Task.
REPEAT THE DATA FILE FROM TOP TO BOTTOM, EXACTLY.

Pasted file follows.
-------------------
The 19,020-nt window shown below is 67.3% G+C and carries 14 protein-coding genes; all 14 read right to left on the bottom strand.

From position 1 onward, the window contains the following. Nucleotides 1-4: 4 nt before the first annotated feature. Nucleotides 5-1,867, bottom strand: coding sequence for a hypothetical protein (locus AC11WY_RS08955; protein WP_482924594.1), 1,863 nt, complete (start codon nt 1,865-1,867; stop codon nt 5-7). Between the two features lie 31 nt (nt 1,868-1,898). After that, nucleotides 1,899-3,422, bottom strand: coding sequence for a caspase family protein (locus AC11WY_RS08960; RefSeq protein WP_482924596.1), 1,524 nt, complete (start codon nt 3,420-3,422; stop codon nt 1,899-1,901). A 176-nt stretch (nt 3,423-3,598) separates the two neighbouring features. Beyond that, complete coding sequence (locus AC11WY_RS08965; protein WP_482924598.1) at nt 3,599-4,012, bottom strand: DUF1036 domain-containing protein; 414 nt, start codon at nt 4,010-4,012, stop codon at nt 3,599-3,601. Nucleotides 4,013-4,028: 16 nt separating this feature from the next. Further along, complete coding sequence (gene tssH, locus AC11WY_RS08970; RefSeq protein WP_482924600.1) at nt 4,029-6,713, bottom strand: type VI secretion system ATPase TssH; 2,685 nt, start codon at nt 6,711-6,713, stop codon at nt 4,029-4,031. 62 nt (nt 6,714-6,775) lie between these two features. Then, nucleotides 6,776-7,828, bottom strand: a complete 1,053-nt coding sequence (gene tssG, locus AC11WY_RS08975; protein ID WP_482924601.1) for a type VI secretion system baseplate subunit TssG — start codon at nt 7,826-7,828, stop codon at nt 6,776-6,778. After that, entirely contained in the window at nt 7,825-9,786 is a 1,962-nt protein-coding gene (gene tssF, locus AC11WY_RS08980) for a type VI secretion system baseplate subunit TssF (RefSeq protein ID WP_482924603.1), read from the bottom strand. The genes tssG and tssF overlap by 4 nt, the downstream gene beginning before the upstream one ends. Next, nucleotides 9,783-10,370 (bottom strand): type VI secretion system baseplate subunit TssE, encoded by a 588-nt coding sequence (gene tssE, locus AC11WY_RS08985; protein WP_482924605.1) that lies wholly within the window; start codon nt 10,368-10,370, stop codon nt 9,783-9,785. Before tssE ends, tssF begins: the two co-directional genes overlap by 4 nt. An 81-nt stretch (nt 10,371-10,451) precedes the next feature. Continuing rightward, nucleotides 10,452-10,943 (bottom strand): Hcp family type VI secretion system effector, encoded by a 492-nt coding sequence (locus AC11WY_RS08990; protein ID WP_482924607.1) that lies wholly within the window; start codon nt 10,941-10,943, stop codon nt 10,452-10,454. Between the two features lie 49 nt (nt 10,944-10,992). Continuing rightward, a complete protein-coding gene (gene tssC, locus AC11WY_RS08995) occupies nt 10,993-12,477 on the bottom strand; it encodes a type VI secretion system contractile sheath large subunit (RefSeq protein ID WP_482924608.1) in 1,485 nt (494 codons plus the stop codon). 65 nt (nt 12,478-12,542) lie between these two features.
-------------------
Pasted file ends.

The 19,020-nt window shown below is 67.3% G+C and carries 14 protein-coding genes; all 14 read right to left on the bottom strand.

From position 1 onward, the window contains the following. Nucleotides 1-4: 4 nt before the first annotated feature. Nucleotides 5-1,867, bottom strand: coding sequence for a hypothetical protein (locus AC11WY_RS08955; protein WP_482924594.1), 1,863 nt, complete (start codon nt 1,865-1,867; stop codon nt 5-7). Between the two features lie 31 nt (nt 1,868-1,898). After that, nucleotides 1,899-3,422, bottom strand: coding sequence for a caspase family protein (locus AC11WY_RS08960; RefSeq protein WP_482924596.1), 1,524 nt, complete (start codon nt 3,420-3,422; stop codon nt 1,899-1,901). A 176-nt stretch (nt 3,423-3,598) separates the two neighbouring features. Beyond that, complete coding sequence (locus AC11WY_RS08965; protein WP_482924598.1) at nt 3,599-4,012, bottom strand: DUF1036 domain-containing protein; 414 nt, start codon at nt 4,010-4,012, stop codon at nt 3,599-3,601. Nucleotides 4,013-4,028: 16 nt separating this feature from the next. Further along, complete coding sequence (gene tssH, locus AC11WY_RS08970; RefSeq protein WP_482924600.1) at nt 4,029-6,713, bottom strand: type VI secretion system ATPase TssH; 2,685 nt, start codon at nt 6,711-6,713, stop codon at nt 4,029-4,031. 62 nt (nt 6,714-6,775) lie between these two features. Then, nucleotides 6,776-7,828, bottom strand: a complete 1,053-nt coding sequence (gene tssG, locus AC11WY_RS08975; protein ID WP_482924601.1) for a type VI secretion system baseplate subunit TssG — start codon at nt 7,826-7,828, stop codon at nt 6,776-6,778. After that, entirely contained in the window at nt 7,825-9,786 is a 1,962-nt protein-coding gene (gene tssF, locus AC11WY_RS08980) for a type VI secretion system baseplate subunit TssF (RefSeq protein ID WP_482924603.1), read from the bottom strand. The genes tssG and tssF overlap by 4 nt, the downstream gene beginning before the upstream one ends. Next, nucleotides 9,783-10,370 (bottom strand): type VI secretion system baseplate subunit TssE, encoded by a 588-nt coding sequence (gene tssE, locus AC11WY_RS08985; protein WP_482924605.1) that lies wholly within the window; start codon nt 10,368-10,370, stop codon nt 9,783-9,785. Before tssE ends, tssF begins: the two co-directional genes overlap by 4 nt. An 81-nt stretch (nt 10,371-10,451) precedes the next feature. Continuing rightward, nucleotides 10,452-10,943 (bottom strand): Hcp family type VI secretion system effector, encoded by a 492-nt coding sequence (locus AC11WY_RS08990; protein ID WP_482924607.1) that lies wholly within the window; start codon nt 10,941-10,943, stop codon nt 10,452-10,454. Between the two features lie 49 nt (nt 10,944-10,992). Continuing rightward, a complete protein-coding gene (gene tssC, locus AC11WY_RS08995) occupies nt 10,993-12,477 on the bottom strand; it encodes a type VI secretion system contractile sheath large subunit (RefSeq protein ID WP_482924608.1) in 1,485 nt (494 codons plus the stop codon). 65 nt (nt 12,478-12,542) lie between these two features.